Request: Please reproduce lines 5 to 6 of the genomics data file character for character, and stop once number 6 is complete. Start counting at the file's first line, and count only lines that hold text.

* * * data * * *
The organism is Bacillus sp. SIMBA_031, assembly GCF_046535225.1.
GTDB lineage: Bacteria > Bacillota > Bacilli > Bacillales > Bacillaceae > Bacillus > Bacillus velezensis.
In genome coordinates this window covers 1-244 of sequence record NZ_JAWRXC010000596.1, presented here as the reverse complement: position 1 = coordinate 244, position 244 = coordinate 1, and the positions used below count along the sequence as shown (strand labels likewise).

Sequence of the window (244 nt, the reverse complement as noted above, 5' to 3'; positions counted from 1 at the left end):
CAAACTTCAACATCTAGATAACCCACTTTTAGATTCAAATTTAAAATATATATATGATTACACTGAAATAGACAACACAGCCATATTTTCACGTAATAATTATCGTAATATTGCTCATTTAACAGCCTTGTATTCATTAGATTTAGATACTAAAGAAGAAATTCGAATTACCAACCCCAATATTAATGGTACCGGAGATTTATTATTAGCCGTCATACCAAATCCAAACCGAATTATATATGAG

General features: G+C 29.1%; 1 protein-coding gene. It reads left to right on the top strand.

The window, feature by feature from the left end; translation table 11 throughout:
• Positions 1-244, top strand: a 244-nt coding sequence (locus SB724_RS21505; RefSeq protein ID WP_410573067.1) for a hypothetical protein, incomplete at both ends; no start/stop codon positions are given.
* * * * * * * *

CAAACTTCAACATCTAGATAACCCACTTTTAGATTCAAATTTAAAATATATATATGATTACACTGAAATAGACAACACAGCCATATTTTCACGTAATAATTATCGTAATATTGCTCATTTAACAGCCTTGTATTCATTAGATTTAGATACTAAAGAAGAAATTCGAATTACCAACCCCAATATTAATGGTACCGGAGATTTATTATTAGCCGTCATACCAAATCCAAACCGAATTATATATGAG

General features: G+C 29.1%; 1 protein-coding gene. It reads left to right on the top strand.